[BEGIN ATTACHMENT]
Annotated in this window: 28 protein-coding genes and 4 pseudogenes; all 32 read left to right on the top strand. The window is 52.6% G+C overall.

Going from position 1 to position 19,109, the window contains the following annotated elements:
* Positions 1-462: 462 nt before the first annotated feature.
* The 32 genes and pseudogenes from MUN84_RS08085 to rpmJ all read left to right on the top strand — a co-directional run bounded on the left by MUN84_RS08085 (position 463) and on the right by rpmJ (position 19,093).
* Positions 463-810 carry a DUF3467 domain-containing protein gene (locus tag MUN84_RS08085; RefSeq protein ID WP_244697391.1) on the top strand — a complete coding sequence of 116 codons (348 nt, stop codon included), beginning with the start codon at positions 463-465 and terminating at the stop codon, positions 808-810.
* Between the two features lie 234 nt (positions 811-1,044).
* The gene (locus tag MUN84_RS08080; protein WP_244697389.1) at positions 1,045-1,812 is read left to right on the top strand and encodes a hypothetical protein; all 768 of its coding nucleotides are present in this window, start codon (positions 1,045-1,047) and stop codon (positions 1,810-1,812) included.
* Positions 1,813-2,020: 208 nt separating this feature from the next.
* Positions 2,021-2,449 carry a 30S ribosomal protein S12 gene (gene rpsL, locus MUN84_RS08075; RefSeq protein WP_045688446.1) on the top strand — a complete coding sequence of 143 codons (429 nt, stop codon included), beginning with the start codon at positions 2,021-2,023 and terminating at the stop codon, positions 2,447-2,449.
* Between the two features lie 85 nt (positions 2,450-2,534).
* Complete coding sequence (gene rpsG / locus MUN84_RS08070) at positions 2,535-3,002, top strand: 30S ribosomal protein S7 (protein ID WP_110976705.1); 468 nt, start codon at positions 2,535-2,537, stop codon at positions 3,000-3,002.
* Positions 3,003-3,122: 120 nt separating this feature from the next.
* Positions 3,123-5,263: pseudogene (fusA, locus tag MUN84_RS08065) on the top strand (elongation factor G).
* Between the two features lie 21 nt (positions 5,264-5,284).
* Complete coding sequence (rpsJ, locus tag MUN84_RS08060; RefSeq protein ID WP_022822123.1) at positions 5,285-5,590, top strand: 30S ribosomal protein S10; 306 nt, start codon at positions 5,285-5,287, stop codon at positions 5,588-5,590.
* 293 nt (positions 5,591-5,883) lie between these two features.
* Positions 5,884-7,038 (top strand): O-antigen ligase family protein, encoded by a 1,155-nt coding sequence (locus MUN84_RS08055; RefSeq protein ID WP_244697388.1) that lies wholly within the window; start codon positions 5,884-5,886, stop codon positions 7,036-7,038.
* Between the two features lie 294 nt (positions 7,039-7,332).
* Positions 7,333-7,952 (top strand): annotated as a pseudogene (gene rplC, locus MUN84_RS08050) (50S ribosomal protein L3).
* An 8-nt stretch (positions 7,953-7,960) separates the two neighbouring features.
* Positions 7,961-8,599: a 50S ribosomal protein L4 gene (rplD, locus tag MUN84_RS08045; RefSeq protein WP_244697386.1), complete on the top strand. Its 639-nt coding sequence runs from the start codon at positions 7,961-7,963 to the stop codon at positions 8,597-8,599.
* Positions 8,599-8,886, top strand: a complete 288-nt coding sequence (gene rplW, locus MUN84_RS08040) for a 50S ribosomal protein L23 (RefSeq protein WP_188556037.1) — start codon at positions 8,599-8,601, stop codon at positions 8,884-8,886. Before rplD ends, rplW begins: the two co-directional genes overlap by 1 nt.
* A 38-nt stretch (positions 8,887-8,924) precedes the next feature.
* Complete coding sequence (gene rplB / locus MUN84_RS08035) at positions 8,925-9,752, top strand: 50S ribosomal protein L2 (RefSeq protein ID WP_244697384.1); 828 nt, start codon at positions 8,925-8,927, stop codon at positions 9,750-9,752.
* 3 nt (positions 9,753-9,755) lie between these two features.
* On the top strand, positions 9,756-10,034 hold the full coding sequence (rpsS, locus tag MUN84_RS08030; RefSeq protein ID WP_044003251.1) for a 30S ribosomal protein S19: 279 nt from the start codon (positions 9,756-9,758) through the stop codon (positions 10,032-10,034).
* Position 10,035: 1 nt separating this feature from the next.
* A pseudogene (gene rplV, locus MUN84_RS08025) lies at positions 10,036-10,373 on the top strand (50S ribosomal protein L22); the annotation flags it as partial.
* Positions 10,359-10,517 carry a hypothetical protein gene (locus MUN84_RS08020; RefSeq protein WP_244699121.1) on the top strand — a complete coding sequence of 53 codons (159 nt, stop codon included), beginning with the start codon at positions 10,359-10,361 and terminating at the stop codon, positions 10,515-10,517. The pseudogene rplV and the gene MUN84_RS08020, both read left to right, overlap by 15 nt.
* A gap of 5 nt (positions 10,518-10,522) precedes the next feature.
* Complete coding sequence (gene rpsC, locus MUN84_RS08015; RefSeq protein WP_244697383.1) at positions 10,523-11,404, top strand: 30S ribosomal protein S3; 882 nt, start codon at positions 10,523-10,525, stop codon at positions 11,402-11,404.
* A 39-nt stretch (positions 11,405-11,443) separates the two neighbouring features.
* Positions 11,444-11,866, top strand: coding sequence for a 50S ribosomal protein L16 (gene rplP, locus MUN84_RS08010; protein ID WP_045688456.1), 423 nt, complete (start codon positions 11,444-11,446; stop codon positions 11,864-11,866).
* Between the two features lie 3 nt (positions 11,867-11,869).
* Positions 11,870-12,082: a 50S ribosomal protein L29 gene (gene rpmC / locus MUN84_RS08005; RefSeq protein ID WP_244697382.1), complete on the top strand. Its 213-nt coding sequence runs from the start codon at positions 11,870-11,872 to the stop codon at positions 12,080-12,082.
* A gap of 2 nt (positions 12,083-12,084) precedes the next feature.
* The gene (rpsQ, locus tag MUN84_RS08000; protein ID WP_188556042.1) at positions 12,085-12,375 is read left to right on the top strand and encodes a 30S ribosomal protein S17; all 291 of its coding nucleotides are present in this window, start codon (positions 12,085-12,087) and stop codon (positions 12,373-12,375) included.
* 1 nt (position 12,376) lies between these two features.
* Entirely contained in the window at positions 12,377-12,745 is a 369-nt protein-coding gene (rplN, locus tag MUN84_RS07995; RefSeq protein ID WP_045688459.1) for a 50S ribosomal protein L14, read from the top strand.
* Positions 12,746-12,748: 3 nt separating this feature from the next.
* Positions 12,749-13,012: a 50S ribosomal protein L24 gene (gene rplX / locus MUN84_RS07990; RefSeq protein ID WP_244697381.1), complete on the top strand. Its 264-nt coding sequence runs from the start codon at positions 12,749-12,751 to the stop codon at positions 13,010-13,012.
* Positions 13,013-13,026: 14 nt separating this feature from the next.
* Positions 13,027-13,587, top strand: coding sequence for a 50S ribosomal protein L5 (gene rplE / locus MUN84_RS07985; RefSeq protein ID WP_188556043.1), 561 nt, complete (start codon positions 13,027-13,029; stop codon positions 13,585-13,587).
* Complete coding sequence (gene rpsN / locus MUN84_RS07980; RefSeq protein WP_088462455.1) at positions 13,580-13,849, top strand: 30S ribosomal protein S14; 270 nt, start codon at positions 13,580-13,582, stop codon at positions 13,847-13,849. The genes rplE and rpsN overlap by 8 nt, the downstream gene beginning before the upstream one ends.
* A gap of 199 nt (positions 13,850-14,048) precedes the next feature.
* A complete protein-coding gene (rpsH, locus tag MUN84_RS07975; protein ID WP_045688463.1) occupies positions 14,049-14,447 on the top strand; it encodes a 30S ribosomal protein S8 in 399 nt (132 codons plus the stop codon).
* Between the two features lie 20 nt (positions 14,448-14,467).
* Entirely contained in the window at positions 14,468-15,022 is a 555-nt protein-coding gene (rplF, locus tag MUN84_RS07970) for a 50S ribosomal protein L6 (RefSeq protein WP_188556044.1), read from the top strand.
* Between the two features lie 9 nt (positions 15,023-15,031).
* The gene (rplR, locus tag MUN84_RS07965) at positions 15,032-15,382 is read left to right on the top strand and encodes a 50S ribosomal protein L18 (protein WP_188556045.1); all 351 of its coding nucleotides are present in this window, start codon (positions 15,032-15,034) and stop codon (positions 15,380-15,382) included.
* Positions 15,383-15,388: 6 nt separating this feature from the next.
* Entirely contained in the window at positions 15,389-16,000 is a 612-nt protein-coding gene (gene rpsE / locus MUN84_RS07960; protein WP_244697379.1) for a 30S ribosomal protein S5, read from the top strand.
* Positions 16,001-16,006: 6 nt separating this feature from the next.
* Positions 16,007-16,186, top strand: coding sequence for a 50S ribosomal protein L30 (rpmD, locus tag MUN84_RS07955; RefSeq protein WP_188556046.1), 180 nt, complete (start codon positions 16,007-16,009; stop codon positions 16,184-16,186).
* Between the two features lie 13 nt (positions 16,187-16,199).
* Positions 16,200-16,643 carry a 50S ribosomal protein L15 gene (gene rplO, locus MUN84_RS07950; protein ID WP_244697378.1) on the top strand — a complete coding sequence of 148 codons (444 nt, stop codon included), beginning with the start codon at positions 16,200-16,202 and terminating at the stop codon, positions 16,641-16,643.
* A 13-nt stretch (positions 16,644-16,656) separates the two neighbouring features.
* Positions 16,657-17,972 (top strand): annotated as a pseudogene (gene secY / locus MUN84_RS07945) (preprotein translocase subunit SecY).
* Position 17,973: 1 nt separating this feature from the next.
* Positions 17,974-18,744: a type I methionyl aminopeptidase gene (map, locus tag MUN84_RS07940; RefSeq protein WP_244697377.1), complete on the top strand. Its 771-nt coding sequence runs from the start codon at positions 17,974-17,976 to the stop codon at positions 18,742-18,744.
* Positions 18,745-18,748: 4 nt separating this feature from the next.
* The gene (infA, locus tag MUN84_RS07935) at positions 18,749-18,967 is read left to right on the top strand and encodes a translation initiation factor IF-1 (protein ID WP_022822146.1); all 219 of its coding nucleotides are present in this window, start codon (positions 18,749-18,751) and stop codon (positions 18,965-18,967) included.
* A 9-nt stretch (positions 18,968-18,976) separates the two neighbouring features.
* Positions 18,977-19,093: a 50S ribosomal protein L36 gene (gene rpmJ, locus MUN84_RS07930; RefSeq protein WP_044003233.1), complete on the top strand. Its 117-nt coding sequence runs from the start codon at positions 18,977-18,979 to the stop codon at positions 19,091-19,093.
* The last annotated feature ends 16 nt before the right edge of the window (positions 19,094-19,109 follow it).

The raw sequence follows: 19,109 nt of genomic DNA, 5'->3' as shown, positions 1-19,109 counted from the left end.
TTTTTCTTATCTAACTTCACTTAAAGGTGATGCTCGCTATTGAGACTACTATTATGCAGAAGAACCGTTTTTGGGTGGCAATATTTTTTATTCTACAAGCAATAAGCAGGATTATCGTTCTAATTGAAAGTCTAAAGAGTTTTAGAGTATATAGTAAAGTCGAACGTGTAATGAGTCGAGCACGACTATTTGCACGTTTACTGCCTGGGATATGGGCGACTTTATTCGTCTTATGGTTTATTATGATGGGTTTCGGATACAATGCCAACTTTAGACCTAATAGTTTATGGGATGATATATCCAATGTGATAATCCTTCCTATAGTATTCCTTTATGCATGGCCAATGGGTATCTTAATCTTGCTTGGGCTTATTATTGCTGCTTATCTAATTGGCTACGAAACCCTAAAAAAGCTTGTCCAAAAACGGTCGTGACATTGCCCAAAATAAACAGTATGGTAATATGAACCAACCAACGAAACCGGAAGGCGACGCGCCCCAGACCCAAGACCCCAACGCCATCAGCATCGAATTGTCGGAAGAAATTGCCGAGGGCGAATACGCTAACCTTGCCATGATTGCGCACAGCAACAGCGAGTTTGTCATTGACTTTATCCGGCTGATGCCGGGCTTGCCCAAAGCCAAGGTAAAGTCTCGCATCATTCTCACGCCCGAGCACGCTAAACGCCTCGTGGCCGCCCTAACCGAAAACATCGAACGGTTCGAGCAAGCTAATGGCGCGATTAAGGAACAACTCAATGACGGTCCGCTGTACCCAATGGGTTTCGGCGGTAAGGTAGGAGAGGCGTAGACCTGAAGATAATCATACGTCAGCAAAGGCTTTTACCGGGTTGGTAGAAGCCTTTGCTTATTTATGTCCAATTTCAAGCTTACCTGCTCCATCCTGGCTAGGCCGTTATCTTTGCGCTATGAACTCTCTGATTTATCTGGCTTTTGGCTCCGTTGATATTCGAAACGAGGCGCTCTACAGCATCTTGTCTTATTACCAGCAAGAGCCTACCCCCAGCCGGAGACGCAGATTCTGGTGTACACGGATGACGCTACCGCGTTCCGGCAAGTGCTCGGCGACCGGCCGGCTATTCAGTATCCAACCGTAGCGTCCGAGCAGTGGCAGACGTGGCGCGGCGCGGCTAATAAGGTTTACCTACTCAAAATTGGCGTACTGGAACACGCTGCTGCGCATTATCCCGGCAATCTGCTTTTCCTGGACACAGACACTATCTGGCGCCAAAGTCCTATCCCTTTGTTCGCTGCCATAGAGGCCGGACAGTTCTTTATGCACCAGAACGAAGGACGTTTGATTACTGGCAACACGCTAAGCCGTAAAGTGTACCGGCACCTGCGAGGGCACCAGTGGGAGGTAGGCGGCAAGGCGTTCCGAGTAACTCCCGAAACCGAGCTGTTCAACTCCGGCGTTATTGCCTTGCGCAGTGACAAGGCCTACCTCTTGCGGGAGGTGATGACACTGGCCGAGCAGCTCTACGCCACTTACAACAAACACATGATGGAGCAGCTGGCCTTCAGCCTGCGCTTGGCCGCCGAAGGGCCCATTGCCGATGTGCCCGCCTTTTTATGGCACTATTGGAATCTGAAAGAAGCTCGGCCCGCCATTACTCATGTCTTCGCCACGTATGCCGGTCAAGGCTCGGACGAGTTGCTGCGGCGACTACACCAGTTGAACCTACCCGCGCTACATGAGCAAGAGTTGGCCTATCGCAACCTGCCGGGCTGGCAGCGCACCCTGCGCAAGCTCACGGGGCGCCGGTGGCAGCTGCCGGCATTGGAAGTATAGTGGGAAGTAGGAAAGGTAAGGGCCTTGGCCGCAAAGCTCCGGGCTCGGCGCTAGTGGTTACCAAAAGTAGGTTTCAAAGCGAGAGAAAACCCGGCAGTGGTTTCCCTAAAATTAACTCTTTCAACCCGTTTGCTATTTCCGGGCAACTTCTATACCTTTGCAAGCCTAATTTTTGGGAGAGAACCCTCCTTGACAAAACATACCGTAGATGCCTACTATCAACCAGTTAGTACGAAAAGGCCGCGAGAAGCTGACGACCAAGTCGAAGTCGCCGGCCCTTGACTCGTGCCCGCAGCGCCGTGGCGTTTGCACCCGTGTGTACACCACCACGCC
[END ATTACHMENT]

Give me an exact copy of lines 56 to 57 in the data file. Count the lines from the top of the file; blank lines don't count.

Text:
* Positions 16,200-16,643 carry a 50S ribosomal protein L15 gene (gene rplO, locus MUN84_RS07950; protein ID WP_244697378.1) on the top strand — a complete coding sequence of 148 codons (444 nt, stop codon included), beginning with the start codon at positions 16,200-16,202 and terminating at the stop codon, positions 16,641-16,643.
* A 13-nt stretch (positions 16,644-16,656) separates the two neighbouring features.